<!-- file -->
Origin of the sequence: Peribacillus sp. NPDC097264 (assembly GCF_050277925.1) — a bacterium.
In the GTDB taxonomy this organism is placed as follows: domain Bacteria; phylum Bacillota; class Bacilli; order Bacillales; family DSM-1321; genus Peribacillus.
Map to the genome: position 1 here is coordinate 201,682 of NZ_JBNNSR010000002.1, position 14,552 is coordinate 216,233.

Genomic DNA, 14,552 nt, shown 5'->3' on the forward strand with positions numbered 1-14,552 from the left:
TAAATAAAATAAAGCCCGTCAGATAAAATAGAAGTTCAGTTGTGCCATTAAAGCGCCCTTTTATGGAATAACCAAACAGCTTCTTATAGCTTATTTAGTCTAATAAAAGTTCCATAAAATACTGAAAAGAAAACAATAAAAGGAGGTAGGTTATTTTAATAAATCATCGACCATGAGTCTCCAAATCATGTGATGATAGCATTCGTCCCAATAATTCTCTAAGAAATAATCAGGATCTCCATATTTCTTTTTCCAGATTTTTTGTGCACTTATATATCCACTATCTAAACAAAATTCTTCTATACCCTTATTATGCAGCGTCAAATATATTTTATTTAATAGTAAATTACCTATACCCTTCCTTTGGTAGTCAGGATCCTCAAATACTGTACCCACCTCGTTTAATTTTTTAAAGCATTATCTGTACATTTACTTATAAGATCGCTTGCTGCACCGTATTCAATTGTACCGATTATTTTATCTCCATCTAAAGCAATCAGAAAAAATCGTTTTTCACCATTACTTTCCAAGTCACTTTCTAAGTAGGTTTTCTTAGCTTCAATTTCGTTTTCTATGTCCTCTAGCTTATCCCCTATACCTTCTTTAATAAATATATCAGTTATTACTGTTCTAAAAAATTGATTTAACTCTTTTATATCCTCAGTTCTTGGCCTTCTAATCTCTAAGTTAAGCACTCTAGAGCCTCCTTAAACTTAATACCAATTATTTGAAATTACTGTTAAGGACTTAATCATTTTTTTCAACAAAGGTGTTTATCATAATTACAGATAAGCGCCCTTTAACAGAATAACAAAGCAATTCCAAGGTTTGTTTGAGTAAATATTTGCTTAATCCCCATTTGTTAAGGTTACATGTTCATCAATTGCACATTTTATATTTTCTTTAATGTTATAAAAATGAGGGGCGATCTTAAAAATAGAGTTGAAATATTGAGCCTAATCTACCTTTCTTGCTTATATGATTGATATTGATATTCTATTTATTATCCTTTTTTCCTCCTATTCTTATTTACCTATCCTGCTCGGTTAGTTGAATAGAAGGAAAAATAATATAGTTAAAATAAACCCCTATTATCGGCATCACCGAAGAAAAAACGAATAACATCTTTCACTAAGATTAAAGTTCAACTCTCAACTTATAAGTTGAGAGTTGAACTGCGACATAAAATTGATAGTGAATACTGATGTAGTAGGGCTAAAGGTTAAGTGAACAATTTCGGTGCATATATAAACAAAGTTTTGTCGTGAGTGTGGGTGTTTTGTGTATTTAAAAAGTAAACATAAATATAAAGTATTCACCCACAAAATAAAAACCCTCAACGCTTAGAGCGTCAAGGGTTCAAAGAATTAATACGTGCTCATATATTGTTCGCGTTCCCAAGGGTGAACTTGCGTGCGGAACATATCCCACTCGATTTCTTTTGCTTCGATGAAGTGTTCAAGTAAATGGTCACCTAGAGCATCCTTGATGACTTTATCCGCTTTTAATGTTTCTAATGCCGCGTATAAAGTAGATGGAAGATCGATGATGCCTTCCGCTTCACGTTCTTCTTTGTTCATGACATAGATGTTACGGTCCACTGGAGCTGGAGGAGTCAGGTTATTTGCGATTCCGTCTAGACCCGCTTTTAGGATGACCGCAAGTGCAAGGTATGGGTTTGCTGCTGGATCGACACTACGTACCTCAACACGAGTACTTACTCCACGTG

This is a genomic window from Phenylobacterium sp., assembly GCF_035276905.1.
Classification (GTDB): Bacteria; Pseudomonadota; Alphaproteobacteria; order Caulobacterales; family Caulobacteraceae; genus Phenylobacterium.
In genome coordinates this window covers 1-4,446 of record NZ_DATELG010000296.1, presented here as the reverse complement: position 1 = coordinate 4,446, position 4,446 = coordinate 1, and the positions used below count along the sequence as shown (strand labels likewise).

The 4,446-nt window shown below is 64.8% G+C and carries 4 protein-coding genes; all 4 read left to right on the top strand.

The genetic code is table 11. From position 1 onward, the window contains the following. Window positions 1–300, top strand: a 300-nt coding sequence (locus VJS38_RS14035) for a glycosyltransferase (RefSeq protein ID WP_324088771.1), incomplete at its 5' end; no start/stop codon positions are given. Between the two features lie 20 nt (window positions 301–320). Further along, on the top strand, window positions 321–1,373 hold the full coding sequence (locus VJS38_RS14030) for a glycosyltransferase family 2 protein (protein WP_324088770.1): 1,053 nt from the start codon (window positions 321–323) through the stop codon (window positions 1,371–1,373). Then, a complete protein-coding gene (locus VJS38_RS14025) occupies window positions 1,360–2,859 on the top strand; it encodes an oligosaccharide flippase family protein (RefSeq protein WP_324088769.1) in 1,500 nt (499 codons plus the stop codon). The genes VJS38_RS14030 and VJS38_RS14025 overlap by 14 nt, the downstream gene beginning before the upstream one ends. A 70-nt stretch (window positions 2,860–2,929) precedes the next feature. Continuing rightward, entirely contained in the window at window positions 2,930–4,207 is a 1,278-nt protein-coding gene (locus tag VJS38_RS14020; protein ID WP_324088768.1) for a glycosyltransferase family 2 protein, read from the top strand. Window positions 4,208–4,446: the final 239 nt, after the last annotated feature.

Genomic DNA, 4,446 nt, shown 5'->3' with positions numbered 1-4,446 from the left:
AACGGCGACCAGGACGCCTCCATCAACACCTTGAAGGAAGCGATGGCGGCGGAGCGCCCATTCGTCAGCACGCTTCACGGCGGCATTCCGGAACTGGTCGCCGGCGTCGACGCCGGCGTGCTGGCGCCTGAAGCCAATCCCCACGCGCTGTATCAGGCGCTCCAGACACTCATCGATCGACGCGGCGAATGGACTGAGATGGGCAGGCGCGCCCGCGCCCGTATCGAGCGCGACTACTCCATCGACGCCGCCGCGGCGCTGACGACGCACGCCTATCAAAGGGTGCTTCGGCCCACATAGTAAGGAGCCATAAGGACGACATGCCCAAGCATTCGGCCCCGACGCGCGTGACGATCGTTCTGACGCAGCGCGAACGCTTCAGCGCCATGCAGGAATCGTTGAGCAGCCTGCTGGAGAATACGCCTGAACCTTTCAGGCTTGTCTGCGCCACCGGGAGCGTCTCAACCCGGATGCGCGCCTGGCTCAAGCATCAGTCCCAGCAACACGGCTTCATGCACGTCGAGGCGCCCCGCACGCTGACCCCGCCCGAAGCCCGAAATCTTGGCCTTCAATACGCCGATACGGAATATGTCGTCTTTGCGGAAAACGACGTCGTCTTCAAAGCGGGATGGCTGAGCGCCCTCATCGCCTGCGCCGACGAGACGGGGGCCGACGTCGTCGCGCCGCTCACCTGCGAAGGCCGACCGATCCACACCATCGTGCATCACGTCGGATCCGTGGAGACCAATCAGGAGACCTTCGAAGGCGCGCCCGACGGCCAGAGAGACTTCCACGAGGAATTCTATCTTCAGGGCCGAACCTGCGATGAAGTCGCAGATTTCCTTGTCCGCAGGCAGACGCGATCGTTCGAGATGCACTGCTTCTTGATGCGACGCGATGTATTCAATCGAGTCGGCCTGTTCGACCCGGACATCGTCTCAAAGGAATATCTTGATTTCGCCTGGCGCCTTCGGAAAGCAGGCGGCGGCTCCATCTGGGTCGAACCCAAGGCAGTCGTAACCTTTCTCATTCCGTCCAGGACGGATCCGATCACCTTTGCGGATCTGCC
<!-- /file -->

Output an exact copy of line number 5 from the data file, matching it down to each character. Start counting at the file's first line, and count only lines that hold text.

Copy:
TAAATAAAATAAAGCCCGTCAGATAAAATAGAAGTTCAGTTGTGCCATTAAAGCGCCCTTTTATGGAATAACCAAACAGCTTCTTATAGCTTATTTAGTCTAATAAAAGTTCCATAAAATACTGAAAAGAAAACAATAAAAGGAGGTAGGTTATTTTAATAAATCATCGACCATGAGTCTCCAAATCATGTGATGATAGCATTCGTCCCAATAATTCTCTAAGAAATAATCAGGATCTCCATATTTCTTTTTCCAGATTTTTTGTGCACTTATATATCCACTATCTAAACAAAATTCTTCTATACCCTTATTATGCAGCGTCAAATATATTTTATTTAATAGTAAATTACCTATACCCTTCCTTTGGTAGTCAGGATCCTCAAATACTGTACCCACCTCGTTTAATTTTTTAAAGCATTATCTGTACATTTACTTATAAGATCGCTTGCTGCACCGTATTCAATTGTACCGATTATTTTATCTCCATCTAAAGCAATCAGAAAAAATCGTTTTTCACCATTACTTTCCAAGTCACTTTCTAAGTAGGTTTTCTTAGCTTCAATTTCGTTTTCTATGTCCTCTAGCTTATCCCCTATACCTTCTTTAATAAATATATCAGTTATTACTGTTCTAAAAAATTGATTTAACTCTTTTATATCCTCAGTTCTTGGCCTTCTAATCTCTAAGTTAAGCACTCTAGAGCCTCCTTAAACTTAATACCAATTATTTGAAATTACTGTTAAGGACTTAATCATTTTTTTCAACAAAGGTGTTTATCATAATTACAGATAAGCGCCCTTTAACAGAATAACAAAGCAATTCCAAGGTTTGTTTGAGTAAATATTTGCTTAATCCCCATTTGTTAAGGTTACATGTTCATCAATTGCACATTTTATATTTTCTTTAATGTTATAAAAATGAGGGGCGATCTTAAAAATAGAGTTGAAATATTGAGCCTAATCTACCTTTCTTGCTTATATGATTGATATTGATATTCTATTTATTATCCTTTTTTCCTCCTATTCTTATTTACCTATCCTGCTCGGTTAGTTGAATAGAAGGAAAAATAATATAGTTAAAATAAACCCCTATTATCGGCATCACCGAAGAAAAAACGAATAACATCTTTCACTAAGATTAAAGTTCAACTCTCAACTTATAAGTTGAGAGTTGAACTGCGACATAAAATTGATAGTGAATACTGATGTAGTAGGGCTAAAGGTTAAGTGAACAATTTCGGTGCATATATAAACAAAGTTTTGTCGTGAGTGTGGGTGTTTTGTGTATTTAAAAAGTAAACATAAATATAAAGTATTCACCCACAAAATAAAAACCCTCAACGCTTAGAGCGTCAAGGGTTCAAAGAATTAATACGTGCTCATATATTGTTCGCGTTCCCAAGGGTGAACTTGCGTGCGGAACATATCCCACTCGATTTCTTTTGCTTCGATGAAGTGTTCAAGTAAATGGTCACCTAGAGCATCCTTGATGACTTTATCCGCTTTTAATGTTTCTAATGCCGCGTATAAAGTAGATGGAAGATCGATGATGCCTTCCGCTTCACGTTCTTCTTTGTTCATGACATAGATGTTACGGTCCACTGGAGCTGGAGGAGTCAGGTTATTTGCGATTCCGTCTAGACCCGCTTTTAGGATGACCGCAAGTGCAAGGTATGGGTTTGCTGCTGGATCGACACTACGTACCTCAACACGAGTACTTACTCCACGTG